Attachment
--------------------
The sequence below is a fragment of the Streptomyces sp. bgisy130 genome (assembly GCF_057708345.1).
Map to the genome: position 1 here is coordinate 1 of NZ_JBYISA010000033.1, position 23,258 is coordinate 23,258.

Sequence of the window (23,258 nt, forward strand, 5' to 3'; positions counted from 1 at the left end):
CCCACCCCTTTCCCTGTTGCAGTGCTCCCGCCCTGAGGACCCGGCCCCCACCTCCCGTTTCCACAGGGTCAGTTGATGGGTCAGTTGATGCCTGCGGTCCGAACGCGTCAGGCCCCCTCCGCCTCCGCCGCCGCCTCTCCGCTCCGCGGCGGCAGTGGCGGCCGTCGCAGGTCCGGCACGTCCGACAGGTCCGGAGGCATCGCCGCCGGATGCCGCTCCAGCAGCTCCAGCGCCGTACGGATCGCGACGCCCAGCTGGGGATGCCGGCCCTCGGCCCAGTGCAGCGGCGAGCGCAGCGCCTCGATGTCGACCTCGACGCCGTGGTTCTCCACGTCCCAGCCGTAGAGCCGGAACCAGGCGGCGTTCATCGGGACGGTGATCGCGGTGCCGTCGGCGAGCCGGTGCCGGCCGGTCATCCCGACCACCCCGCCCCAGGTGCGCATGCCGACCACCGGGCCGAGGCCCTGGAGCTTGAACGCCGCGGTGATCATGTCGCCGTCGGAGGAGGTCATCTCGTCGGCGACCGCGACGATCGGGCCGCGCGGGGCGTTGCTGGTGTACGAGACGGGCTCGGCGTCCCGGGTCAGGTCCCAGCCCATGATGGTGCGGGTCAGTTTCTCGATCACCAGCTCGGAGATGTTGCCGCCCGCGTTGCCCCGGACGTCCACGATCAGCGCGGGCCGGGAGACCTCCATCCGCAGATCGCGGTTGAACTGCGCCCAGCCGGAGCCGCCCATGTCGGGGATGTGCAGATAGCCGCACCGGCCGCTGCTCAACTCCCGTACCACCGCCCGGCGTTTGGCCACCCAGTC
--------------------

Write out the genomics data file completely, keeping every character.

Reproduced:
The sequence below is a fragment of the Streptomyces sp. bgisy130 genome (assembly GCF_057708345.1).
Map to the genome: position 1 here is coordinate 1 of NZ_JBYISA010000033.1, position 23,258 is coordinate 23,258.

Sequence of the window (23,258 nt, forward strand, 5' to 3'; positions counted from 1 at the left end):
CCCACCCCTTTCCCTGTTGCAGTGCTCCCGCCCTGAGGACCCGGCCCCCACCTCCCGTTTCCACAGGGTCAGTTGATGGGTCAGTTGATGCCTGCGGTCCGAACGCGTCAGGCCCCCTCCGCCTCCGCCGCCGCCTCTCCGCTCCGCGGCGGCAGTGGCGGCCGTCGCAGGTCCGGCACGTCCGACAGGTCCGGAGGCATCGCCGCCGGATGCCGCTCCAGCAGCTCCAGCGCCGTACGGATCGCGACGCCCAGCTGGGGATGCCGGCCCTCGGCCCAGTGCAGCGGCGAGCGCAGCGCCTCGATGTCGACCTCGACGCCGTGGTTCTCCACGTCCCAGCCGTAGAGCCGGAACCAGGCGGCGTTCATCGGGACGGTGATCGCGGTGCCGTCGGCGAGCCGGTGCCGGCCGGTCATCCCGACCACCCCGCCCCAGGTGCGCATGCCGACCACCGGGCCGAGGCCCTGGAGCTTGAACGCCGCGGTGATCATGTCGCCGTCGGAGGAGGTCATCTCGTCGGCGACCGCGACGATCGGGCCGCGCGGGGCGTTGCTGGTGTACGAGACGGGCTCGGCGTCCCGGGTCAGGTCCCAGCCCATGATGGTGCGGGTCAGTTTCTCGATCACCAGCTCGGAGATGTTGCCGCCCGCGTTGCCCCGGACGTCCACGATCAGCGCGGGCCGGGAGACCTCCATCCGCAGATCGCGGTTGAACTGCGCCCAGCCGGAGCCGCCCATGTCGGGGATGTGCAGATAGCCGCACCGGCCGCTGCTCAACTCCCGTACCACCGCCCGGCGTTTGGCCACCCAGTC